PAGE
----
A most fascinating aspect of pre vs. post-war stardom is where delegates of both took to screens together. Instances of this run into hundreds. Consider James Dean with veteran colleagues in East Of Eden, or more so, his tilting with convention-built Rock Hudson in Giant. John Cassavetes co-stars with Robert Taylor in Saddle The Wind, a no-contest so far as adherents to the new style saw it, and we could wonder how Taylor viewed the enterprise, but he had nothing here to prove, authority in place thanks to two decades at work on a screen persona that spoke more for him than individual parts needed to. Simple read claimed he “played himself,” but Taylor by 1958 drew on multiple genres and versatility demonstrated since WWII, period in which he was heroic, murderous, psychotic, costume-clad, a wider range than most long-term leading men. Rod Serling referred to Taylor as “square,” which I’d attribute to Serling not having seen enough Robert Taylor movies. Young tyros needed so-called squares to play against and contrast with in any case. Cassavetes and Taylor make a fascinating pair, the uneasy merge of old Hollywood with new. Maybe that's wrong, however, for Cassavetes had no plan to lay siege on filmland. He just wanted cash from jobs to finance independent features made in New York. These were where Cassavetes would distinguish himself. Saddle The Wind is available from Warner Archive.

6 Comments:

Blogger DBenson said...

This sort of thing spans all the arts. What's new is mocked, or uncomprehendingly imitated, or both.

New art was almost always pilloried as undisciplined fumbling or outright fraud. How many times over the years did we have publicity stunts and comedy plots about critics falling for canvases painted by chimps, or low-class comics affecting berets?

Likewise each wave of popular music was likewise branded as vulgar noise (even by those who had themselves been branded as such just a few years previously). The popular fictions were either crude no-talents packaged and foisted on the market to drive girls crazy; or near-idiot savants whose rough-hewn sincerity set them against a calcified musical establishment.

Poetry not sanctified by antiquity was almost always reviled as the work of preening posers or useless wannabes. Fiction was generally divided into Respectable, defined by academics, and Popular, defined by sales. Fans of each would sneer down at the other.

When I was growing up, sitcom plots and gags about beatniks were being recycled wholesale to apply to hippie culture. The same jokes were later modified for punk (mohawk wigs and biker costumes) and goth (leftover Munsters), then the multiplicity of trends and fads left pop culture struggling to keep up. You can still find plenty of jeans with faked tears and fraying, carefully designed so people won't think you're just a bum who wore out an ordinary cheap garment.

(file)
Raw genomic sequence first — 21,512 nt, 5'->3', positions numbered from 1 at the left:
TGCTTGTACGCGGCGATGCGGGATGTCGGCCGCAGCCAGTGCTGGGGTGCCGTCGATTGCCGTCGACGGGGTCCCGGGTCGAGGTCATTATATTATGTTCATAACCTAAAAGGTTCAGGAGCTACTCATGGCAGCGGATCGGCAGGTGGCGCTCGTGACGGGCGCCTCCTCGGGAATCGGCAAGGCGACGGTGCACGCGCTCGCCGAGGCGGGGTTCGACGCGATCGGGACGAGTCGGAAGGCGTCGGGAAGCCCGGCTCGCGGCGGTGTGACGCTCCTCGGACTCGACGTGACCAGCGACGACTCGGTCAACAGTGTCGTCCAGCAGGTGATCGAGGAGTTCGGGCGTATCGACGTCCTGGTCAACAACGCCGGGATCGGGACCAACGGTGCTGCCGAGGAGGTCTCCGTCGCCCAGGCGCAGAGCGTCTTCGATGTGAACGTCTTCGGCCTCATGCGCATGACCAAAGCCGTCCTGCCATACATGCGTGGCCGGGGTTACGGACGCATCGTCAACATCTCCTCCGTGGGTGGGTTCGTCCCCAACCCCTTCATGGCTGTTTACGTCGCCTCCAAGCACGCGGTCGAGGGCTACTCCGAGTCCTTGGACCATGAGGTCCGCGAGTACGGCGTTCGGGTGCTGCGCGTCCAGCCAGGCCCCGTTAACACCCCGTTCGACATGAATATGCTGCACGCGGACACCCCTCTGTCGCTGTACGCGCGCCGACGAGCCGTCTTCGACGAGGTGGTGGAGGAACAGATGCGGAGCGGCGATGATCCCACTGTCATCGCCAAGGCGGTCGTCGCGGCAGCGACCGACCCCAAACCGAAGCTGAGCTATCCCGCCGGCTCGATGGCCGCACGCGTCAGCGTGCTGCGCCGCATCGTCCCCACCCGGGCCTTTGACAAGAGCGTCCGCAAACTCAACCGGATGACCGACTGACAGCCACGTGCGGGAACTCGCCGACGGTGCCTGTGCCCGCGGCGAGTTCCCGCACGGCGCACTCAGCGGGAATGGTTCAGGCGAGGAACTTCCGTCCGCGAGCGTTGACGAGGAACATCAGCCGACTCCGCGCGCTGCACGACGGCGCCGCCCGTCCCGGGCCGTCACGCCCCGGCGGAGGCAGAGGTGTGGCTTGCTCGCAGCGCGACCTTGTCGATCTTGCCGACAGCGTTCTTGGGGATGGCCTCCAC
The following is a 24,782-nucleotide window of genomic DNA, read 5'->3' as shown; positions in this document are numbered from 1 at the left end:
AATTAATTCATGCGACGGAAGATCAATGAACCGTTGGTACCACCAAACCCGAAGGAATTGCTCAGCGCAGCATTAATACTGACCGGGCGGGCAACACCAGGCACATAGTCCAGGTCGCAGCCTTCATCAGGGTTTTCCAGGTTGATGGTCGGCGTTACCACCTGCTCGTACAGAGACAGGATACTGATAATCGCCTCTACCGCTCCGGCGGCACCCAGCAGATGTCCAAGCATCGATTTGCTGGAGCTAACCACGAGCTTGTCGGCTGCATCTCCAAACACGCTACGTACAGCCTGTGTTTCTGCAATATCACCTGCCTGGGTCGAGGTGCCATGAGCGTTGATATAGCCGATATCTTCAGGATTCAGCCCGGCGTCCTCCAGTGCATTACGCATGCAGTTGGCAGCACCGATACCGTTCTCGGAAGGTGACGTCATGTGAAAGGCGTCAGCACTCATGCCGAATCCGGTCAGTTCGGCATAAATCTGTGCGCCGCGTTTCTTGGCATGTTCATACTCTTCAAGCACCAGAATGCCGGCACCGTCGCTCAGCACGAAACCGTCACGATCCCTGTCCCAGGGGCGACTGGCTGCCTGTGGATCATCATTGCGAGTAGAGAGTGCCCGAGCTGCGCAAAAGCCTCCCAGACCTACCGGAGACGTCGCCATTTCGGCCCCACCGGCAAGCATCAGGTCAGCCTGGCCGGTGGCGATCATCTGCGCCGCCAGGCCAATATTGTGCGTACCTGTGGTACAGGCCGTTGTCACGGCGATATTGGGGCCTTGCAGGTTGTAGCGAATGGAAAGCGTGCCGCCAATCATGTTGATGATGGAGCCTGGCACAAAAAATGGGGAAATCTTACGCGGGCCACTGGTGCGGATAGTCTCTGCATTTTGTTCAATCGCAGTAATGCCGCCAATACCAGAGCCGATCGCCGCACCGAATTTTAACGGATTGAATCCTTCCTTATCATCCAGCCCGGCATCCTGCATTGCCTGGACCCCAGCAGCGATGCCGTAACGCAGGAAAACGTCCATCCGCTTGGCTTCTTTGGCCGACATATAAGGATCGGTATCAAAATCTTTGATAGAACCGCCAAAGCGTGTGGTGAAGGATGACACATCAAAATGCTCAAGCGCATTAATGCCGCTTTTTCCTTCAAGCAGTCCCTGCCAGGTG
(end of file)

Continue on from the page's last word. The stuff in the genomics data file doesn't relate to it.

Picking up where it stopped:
3:23 PM  
Blogger Tommie Hicks said...

One thing I've noticed about 1950's westerns and TV shows is that most male characters wear a rag tied around their necks. That wasn't the style in the late 19th century.

10:23 AM  
Blogger Dan Oliver said...

As I recall, Serling referred to "Saddle the Wind" as "Stop That Fart." It was not a job he was proud of.

Also, shouldn't the mummy on the header be Santa Imhotep? Guess it doesn't quite have the ring of Santa Kharis, does it?

10:27 AM  
Blogger Kevin K. said...

It's always interesting to see two generations of acting styles going up against each other. There's an episode of "Naked City" where one of the lead cops is interrogating a suspect played by Dustin Hoffman. Both are good, but something about Hoffman is far more contemporary.

8:03 AM  
Blogger radiotelefonia said...

This one used to pop up a lot on the Saturday movie marathons on television. I'm happy that I saw it for the first time in such environment, better to create film buffs than any kind of home video edition.

1:27 AM  
Blogger stinky fitzwizzle said...

When Sterling called Taylor "square",perhaps he was referring to Taylor's vocal political leanings, or to his pre-war movie roles. Before 1950 or so, there is not much to warrant much enthusiasm.

9:52 AM